He took a deep breath but Reg cut him off. “Please, Mr. Del! I don’t want to hear you sing. In fact, I have a tin ear — I couldn’t tell one song from the other.”
Del was getting desperate. “I can get some of my family and friends over here to back me up. They’ll tell you the truck is mine. Heck, they drive it more than I do.”
“Honestly, it doesn’t matter how many people tell me you own the truck,” Reg replied. “The fact is that I have the truck. In fact, you said everyone drives it, so how can it be yours alone? I, on the other hand, have sole and exclusive possession of this truck at this moment. And you can bet I won’t leave the keys in it unguarded.”
“This is crazy!” Del sputtered. “How can you claim ownership when the truck is mine and has been in my family for more than twenty years?”
“That’s the law,” Reg said with a shrug. “You have no proof of ownership. And how do I know that anyone else who drives it won’t come by and claim to own it?”
He grinned. “But hey — I’m a businessman. You can buy the truck or lease it for a monthly fee. If you lease, you can use it just like you own it. Of course, you can’t change the truck in any way — no big tires or new paint jobs. You can still use it to hunt and fish and move firewood, but you can’t haul bricks in it. At the end of the lease, you can return it and get a new vehicle. That’s why we’re called Sweet Generous Deals!”
Del couldn’t believe his ears. “How can you lease me a truck you don’t own?” he yelled. “That truck is mine and I’m going to prove you stole it!” But Reg Couronne was gone, talking to a young couple looking at a minivan.
Del scrunched up his eyes, hoping he would open them and find himself back at the cafe with his truck parked outside. No such luck. All he saw was Couronne, his frizzy hair in a ring around his head.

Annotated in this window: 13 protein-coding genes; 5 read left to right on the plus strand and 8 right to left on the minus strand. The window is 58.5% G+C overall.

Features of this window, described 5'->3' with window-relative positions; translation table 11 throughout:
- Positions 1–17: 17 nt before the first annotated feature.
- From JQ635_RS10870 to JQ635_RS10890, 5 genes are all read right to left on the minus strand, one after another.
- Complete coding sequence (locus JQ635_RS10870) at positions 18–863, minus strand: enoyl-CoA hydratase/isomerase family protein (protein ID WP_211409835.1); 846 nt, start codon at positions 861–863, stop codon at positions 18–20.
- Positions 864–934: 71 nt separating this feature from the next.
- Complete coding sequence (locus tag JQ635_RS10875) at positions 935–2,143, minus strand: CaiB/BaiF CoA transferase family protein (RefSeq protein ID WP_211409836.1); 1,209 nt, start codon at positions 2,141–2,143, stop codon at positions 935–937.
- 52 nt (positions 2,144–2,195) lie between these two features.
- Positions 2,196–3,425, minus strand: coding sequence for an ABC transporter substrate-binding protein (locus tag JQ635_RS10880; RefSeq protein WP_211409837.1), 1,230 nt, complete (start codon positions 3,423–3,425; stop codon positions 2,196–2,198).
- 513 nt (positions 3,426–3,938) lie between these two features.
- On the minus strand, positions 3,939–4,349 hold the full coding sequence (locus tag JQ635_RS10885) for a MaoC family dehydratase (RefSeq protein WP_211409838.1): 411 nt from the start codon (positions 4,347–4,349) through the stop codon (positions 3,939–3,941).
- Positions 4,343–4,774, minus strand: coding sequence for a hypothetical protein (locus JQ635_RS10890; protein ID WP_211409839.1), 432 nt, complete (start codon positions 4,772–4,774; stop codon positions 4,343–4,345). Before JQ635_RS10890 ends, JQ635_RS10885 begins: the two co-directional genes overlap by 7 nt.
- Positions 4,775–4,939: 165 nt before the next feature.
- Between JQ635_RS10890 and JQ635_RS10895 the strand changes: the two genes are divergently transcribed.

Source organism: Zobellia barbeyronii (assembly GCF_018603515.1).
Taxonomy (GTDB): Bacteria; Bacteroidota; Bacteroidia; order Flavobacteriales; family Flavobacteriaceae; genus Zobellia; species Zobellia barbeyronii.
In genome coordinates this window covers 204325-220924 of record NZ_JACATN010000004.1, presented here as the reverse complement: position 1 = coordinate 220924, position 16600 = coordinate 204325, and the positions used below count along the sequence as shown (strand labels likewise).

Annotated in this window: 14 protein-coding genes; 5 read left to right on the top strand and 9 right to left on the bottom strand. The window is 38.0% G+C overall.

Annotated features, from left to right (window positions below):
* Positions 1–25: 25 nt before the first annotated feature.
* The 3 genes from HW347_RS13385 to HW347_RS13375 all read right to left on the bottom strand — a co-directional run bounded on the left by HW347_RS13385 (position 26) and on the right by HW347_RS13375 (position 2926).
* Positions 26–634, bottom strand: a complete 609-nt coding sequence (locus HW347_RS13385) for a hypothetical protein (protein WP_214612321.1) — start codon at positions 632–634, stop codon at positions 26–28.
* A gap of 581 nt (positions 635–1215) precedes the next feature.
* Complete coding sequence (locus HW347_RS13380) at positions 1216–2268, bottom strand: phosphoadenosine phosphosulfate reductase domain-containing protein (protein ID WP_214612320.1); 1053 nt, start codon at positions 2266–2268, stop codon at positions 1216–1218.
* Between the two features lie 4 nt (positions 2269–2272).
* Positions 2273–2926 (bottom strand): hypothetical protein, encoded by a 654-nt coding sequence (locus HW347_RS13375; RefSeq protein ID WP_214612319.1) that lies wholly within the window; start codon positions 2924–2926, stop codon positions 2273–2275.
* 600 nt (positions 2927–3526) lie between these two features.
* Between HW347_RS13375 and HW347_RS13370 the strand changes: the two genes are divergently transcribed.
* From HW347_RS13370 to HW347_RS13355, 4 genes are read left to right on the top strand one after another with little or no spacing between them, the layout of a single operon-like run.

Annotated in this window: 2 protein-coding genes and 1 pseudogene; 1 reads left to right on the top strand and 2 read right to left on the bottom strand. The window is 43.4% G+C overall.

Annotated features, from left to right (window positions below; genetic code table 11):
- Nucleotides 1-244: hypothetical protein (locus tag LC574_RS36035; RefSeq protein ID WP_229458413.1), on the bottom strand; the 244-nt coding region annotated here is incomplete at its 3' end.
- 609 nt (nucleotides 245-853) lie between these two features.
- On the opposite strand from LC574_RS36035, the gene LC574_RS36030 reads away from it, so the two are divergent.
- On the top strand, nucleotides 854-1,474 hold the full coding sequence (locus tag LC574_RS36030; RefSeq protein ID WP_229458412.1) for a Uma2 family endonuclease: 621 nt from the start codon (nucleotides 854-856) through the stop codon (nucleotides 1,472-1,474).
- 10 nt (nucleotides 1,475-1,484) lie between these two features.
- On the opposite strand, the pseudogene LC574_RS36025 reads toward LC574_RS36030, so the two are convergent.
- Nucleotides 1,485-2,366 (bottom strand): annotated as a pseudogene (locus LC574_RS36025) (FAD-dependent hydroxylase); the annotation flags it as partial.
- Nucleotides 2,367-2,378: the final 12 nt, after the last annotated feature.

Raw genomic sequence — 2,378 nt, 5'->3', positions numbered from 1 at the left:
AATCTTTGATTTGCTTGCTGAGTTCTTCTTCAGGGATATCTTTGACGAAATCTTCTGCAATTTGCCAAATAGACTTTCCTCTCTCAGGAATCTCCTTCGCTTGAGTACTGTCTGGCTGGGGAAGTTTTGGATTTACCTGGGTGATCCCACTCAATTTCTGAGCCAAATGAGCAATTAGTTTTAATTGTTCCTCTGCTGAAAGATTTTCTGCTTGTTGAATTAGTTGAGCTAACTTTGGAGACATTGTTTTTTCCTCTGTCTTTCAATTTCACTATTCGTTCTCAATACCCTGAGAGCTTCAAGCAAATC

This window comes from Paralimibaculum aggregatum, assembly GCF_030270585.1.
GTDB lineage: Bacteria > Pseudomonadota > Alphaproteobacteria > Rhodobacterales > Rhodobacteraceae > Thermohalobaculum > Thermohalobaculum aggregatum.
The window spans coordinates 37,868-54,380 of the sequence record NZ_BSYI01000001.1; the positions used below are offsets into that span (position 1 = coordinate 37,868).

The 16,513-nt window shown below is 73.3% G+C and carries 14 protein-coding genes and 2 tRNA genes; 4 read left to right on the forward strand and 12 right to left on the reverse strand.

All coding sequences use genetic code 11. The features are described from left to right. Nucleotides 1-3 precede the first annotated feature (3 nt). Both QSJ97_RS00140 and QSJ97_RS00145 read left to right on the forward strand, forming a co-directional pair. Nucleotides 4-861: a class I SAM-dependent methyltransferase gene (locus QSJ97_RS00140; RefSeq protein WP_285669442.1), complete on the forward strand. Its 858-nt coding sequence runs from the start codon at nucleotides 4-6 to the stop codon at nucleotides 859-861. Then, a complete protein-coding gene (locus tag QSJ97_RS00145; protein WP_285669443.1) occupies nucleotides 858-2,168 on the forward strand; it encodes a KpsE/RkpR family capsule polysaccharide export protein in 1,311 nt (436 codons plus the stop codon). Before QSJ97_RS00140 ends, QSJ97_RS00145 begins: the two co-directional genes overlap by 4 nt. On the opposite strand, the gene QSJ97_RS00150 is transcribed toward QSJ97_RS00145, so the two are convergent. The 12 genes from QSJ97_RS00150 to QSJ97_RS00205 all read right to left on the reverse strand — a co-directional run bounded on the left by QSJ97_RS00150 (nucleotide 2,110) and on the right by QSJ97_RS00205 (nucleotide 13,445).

Del walked slowly away from the lot. The sound of the raven cawing over the valley followed him.
The author of this story, Guuduniia (pronounced GUUD-N-eye) LaBoucan, is a Cree biologist, lawyer and writer who lives in British Columbia. She based “Del’s Truck” on a famous case in B.C. about First Nations land rights, known as Delgamuukw.
It was named for the Gitxsan Chief, Earl Muldoe Delgamuukw, who brought it to court along with the Wet’suwet’en Chief Dini ze’ Gisday’wa (Alfred Joseph).
The two nations argued their people had never given up a huge chunk of land in northwestern B.C. where the government wanted to allow logging. In 1991, a judge ruled Gitxsan and Wet’suwet’en ownership disappeared when B.C. became part of Canada. (The judge also said he didn’t want to listen to traditional songs about the two nations’ connection with their lands because he had “a tin ear.”)
A new ruling in 1997 settled some questions but not others. It said Indigenous people did have rights over their lands, and that governments had to work with them. It also set out rules a nation had to follow to prove a territory belonged to it. In this story, Del is short for Delgamuukw and Reg Couronne represents the Crown — a term that includes the Canadian government, with the Queen at its head. And the raven is a well-known trickster figure among many West Coast Indigenous peoples.
— Nancy Payne